"Article V makes the amending process difficult but not impossible. The framers were concerned that the Constitution be open to change, but not subject to the whim of a simple majority like an ordinary law. In Federalist 43, James Madison sets forth the balance that the framers sought to achieve in Article V: 'It guards equally against that extreme facility, which would render the Constitution too mutable; and that extreme difficulty, which might perpetuate its discovered faults.'"

  Some of the scholarly rationalizations for getting around the difficulties of Article V amendment procedures are summarized by Monk. She also notes the belief that the Supreme Court decisions and major events like the Civil Wars and the Great Depression have already forced informal changes in the Constitution without acquiescence of "We The People."
 &
  Monk reports that over 11,000 amendments have been introduced in Congress. Only 33 have been approved and sent to the states, and 27 of those have been ratified. Monk lists the 6 that were not ratified - most recently, the 1977 Equal Rights Amendment and the 1978 District of Columbia Voting Rights Amendment.

Article VI: The Supreme Law of the Land

Federal supremacy and credit:

  The Constitution, and the laws and treaties of the United States, are the "supreme Law of the Land." They bind all state judges and other officials regardless of conflicting state constitutional and statutory law.
 &

The Supreme Court has ruled that the treaty making power under the Constitution can be broader than the lawmaking power of Congress.

 

All federal and state officials are "bound by oath or affirmation to support this Constitution."

  Article VI also assures creditors of the national government under the Articles that their claims will remain valid under the Constitution. Ultimately, Alexander Hamilton decided that the national government should assume the war debts of the states.

  This established the credit of the United States through to the present time. Establishing and maintaining the credit of the United States was a primary concern of Hamilton and many others at the Convention. This has served the nation well for over two centuries. There is always the risk, however, that the nation's strong credit will be abused and lost.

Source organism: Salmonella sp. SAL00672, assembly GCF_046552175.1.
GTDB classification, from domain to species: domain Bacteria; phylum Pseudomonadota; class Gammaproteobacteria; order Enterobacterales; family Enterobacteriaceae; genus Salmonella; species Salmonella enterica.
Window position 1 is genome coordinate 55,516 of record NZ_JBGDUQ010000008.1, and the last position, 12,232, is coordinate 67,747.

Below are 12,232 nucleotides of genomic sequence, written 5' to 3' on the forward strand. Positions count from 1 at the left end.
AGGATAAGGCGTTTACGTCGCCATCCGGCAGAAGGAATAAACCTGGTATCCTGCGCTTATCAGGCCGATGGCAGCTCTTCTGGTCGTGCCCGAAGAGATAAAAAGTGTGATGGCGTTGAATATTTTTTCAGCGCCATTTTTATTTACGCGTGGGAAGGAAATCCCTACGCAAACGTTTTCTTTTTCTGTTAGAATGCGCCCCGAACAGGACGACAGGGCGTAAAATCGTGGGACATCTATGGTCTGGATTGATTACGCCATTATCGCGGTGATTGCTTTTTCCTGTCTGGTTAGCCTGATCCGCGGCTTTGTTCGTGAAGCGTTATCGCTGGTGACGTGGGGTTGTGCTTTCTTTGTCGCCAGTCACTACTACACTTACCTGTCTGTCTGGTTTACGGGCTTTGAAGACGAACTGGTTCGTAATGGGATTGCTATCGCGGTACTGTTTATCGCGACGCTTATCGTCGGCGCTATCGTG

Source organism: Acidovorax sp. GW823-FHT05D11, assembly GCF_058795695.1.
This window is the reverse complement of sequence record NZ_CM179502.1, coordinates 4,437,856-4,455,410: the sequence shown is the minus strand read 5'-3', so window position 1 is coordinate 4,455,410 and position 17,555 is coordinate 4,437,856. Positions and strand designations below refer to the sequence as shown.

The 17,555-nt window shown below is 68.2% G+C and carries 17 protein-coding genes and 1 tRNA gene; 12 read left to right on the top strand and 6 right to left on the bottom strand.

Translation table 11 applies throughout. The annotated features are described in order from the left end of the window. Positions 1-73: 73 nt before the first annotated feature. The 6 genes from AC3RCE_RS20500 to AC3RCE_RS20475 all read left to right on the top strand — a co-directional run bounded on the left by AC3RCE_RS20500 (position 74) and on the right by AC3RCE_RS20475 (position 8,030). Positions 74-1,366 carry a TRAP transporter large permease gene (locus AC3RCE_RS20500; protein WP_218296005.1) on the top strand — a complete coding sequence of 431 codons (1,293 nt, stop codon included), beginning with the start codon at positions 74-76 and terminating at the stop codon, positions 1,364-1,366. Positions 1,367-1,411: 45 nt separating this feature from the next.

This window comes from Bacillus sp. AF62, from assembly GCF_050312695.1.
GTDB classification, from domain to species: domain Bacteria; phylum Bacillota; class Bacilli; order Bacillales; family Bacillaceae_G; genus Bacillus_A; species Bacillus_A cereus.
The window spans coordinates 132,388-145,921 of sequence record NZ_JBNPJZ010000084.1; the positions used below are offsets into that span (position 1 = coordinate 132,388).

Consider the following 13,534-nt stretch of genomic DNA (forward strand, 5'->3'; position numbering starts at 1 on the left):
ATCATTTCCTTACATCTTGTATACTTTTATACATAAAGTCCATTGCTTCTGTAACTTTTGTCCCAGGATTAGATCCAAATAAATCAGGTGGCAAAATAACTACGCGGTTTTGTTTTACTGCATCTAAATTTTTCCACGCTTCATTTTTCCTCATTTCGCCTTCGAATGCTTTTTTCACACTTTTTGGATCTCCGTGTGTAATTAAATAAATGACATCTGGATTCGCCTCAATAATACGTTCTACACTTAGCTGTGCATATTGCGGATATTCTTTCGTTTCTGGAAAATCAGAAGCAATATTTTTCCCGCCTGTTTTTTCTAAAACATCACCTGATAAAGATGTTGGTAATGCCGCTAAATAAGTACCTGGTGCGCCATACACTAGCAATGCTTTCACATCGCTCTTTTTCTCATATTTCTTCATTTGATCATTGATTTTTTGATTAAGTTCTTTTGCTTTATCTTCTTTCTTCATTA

The Supreme Court has ruled that the treaty making power under the Constitution can be broader than the lawmaking power of Congress. Thus, the Senate could ratify a treaty with Great Britain regulating the hunting of migratory birds even though the full Congress had no authority to pass it as legislation.
 &
  Religious tests for public office are banned. This is one of the few civil rights expressly included in the original Constitution. All federal and state officials are "bound by oath or affirmation to support this Constitution."

Article VII: Ratification.

Approval of the original Constitution:

 

&

    Monk notes the sharp divisions that existed over the Constitution. Only 39 of the 55 Convention delegates signed it, and their signatures appear in Article VII. (Not all the delegates stayed in Philadelphia until the end of the Convention.) The nation was divided between Federalists and Antifederalists. By promising a Bill of Rights to further limit the powers of the Federal Government as soon as Congress convened, the Federalists won the day.
 &

Ratification was to be by state ratifying conventions, thus bypassing the state legislatures.

 

We have a republic - if we can keep it.

  Article VII stipulated that the Constitution would take effect upon ratification of nine states. Ratification was to be by state ratifying conventions, thus bypassing the state legislatures. There were intense debates in the newspapers. Especially influential were 85 articles written mainly by James Madison and Alexander Hamilton, known collectively as the Federalist Papers. They have become "the leading source of information about the intentions of the framers of the Constitution."
 &
  The Constitution took effect and the new Congress was convened in March, 1789, with 11 states ratifying it. By May 29, 1790, all 13 states had ratified it.
 &
  Monk highlights the importance of George Washington. He presided as President of the Convention, supported the Constitution during the ratification process, and was trusted by the people to be their first President.
 &
  After the Convention, Benjamin Franklin was asked by a citizen: "What have we got, a republic or a monarchy?" "A republic," Franklin replied, "if you can keep it." (This is the essence of all republican government.)

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Copyright 2005 Dan Blatt